Question: I live in a hotel serviced apartment in Dubai. There is no Ejari.
Late last year, I renewed my annual lease for a second year. At the time, there was no indication of any problems from my employer, who I have been working for since 2020.
This year, my employer dismissed me without cause. I have already found and accepted a better job in another country, but the terms of my lease are a problem: No early termination, no subletting and no assignment is allowed.
The landlord has, in writing, denied my request for early termination and subletting, and will not allow the movers to remove my belongings because it won't write a clearance letter unless the entire balance due on the lease is paid.
The lease is paid in 12 monthly cheques. Financially, I cannot pay off the balance due on the lease, which runs through to January 2024, in a lump-sum payment right now.
The lease claims to be “in accordance with the laws of the Emirate of Dubai and of the UAE”. How can I get out of the lease early without paying the remaining seven months' balance due? LL, Dubai
Answer: If your tenancy contract does not have an early release clause written into it, unfortunately, you will be at the mercy of the landlord.
I understand that you’ve tried to negotiate with the landlord to find a suitable solution, however, if the owner doesn’t agree, your only alternative would be to file a case at the Rent Dispute Settlement Committee to see if the judge would find in your favour.
In cases where contracts do have early release clauses, these often take the shape of two months' notice and a one to two-month rental penalty in favour of the landlord.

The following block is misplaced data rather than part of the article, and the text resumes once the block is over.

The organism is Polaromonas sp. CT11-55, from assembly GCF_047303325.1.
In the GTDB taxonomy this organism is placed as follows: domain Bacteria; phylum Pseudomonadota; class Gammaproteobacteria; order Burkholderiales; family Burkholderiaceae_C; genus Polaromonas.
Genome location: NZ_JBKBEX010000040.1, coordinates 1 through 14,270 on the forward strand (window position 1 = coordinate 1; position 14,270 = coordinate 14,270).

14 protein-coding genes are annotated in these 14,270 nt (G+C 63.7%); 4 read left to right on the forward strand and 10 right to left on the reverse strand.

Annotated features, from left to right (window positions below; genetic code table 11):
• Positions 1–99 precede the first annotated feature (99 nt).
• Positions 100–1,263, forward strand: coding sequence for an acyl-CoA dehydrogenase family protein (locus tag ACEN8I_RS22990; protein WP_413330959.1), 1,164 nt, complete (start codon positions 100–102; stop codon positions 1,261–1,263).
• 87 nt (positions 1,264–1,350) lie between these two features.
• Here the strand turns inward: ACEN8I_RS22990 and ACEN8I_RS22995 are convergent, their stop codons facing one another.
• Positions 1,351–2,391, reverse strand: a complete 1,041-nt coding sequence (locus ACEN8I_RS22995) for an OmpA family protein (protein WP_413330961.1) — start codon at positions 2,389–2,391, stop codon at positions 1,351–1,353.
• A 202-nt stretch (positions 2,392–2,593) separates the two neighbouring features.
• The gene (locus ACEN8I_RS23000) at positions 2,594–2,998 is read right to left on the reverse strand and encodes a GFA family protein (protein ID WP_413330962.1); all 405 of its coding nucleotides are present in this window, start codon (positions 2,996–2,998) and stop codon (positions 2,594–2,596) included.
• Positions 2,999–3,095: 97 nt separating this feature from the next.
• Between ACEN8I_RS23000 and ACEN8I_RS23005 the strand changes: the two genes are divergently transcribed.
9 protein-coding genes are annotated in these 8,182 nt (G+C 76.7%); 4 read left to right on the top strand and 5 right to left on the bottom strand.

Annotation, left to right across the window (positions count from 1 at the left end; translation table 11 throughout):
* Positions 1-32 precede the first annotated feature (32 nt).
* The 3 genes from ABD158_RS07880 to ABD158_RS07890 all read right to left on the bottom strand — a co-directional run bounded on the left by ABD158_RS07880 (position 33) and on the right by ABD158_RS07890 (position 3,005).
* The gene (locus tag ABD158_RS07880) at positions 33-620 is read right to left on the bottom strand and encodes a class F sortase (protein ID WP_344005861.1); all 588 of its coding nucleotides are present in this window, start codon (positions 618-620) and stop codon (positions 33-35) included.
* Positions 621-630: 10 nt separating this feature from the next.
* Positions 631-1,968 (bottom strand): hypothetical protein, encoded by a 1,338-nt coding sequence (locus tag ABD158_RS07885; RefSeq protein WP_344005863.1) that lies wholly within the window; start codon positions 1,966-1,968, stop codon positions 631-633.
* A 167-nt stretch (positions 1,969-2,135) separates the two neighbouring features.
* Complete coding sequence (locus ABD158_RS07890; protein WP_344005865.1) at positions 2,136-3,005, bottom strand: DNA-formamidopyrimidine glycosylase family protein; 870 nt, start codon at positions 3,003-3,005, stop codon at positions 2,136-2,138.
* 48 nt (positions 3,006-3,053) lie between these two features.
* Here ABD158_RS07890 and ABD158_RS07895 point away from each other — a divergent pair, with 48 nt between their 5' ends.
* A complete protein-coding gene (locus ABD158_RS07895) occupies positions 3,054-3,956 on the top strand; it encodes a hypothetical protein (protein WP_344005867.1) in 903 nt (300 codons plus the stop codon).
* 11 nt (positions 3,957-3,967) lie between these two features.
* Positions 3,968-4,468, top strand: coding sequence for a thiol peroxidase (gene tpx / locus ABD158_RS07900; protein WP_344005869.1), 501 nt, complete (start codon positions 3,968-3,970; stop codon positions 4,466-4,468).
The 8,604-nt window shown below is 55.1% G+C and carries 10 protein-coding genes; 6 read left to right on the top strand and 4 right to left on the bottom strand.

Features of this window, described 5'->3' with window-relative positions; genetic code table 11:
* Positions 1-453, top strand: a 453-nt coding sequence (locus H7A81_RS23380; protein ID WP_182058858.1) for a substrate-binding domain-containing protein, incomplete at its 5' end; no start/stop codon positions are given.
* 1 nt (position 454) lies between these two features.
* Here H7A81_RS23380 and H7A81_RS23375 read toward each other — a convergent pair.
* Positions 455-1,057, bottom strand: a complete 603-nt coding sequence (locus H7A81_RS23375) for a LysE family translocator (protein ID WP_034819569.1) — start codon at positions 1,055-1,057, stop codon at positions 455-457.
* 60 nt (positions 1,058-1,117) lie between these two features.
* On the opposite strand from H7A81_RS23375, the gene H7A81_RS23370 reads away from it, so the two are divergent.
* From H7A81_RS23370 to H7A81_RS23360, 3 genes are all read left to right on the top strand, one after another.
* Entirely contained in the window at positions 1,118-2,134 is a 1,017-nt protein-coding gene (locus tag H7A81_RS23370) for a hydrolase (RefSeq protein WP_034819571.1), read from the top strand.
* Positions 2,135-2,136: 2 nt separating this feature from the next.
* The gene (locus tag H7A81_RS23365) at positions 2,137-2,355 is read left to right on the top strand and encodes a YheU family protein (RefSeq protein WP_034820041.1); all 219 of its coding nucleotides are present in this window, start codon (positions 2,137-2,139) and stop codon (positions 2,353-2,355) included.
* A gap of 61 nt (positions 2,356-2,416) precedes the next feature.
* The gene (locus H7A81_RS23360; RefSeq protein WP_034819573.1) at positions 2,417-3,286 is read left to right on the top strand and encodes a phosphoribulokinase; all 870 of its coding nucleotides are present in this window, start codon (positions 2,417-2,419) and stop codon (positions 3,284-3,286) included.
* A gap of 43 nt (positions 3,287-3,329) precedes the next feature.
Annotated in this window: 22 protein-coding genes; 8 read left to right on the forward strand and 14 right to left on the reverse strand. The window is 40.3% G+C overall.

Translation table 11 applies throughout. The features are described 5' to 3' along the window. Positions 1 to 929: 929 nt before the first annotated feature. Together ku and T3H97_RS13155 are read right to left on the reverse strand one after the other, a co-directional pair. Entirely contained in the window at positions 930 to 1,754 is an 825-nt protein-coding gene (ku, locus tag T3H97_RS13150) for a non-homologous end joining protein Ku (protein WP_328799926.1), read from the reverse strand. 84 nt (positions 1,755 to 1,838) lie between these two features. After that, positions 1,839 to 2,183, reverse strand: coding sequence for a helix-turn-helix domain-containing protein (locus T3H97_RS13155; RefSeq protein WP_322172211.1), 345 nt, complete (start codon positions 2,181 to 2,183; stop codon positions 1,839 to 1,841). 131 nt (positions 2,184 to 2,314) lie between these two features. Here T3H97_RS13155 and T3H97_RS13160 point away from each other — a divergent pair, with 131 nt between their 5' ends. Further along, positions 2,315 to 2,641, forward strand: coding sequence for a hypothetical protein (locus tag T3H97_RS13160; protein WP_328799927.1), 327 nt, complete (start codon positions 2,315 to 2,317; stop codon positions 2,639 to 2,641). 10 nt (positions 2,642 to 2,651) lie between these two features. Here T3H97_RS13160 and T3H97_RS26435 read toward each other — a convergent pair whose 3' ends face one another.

I’m stating this just to give you a suggestion as to what these clauses say to try to help you when negotiating with your landlord.
I do stress that your landlord has not done anything wrong requesting the full year's payment before releasing you from the contract.
I would suggest you offer some sort of financial compensation and state that you could also help to find a new tenant for the landlord.
The market is good for landlords at the moment, so it shouldn’t be too long before another tenant is found.
If the landlord will not play ball with you at all, you can file a case at the RDSC, citing the landlord is not being reasonable and see what outcome is decided.
Q: I have been staying at a rented villa in Dubai for the past five years. On renewal, I agreed to an increase in rent as per the Real Estate Regulatory Agency calculator. In fact, I offered a much higher rent.
However, the landlord has still given me a notice to vacate after one year. This has been issued by notary public but delivered to me via WhatsApp. The reason given is to sell the villa.
I want to know if I have any options to renew the contract and continue living in the villa after the notice period of one year. Also, if the landlord rents the villa to someone instead of selling it, how can I know this to complain to Rera? GK, Dubai
A: The correct way to send an eviction notice as per: law 33 of 2008 is via notary public or registered mail.
You say that you have a notary public notice, but it was sent via WhatsApp. This is not, in my opinion, the correct way to be delivered as per the law, so I believe you would be within your rights to question the notice.
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During the year's notice, you are at liberty to reside in the property, but in the event that no sale has taken place by the time the 12 months have elapsed, you can file a case at the RDSC to challenge your eviction and see what the judge will decide.
The landlord is not allowed to evict you and then re-let the property to someone else.
If this happens, you can file a case at the RDSC, but you will need evidence, including a copy of the new Ejari. If this is not possible, seek help from others, such as your neighbours, to confirm that new tenants are residing in your old property.
Ultimately, you can always speak to the occupants themselves to confirm.
Mario Volpi is the sales director at AX Capital. He has worked in the property sector for 39 years in London and Dubai. The opinions expressed do not constitute legal advice and are provided for information only. Please send any questions to firstname.lastname@example.org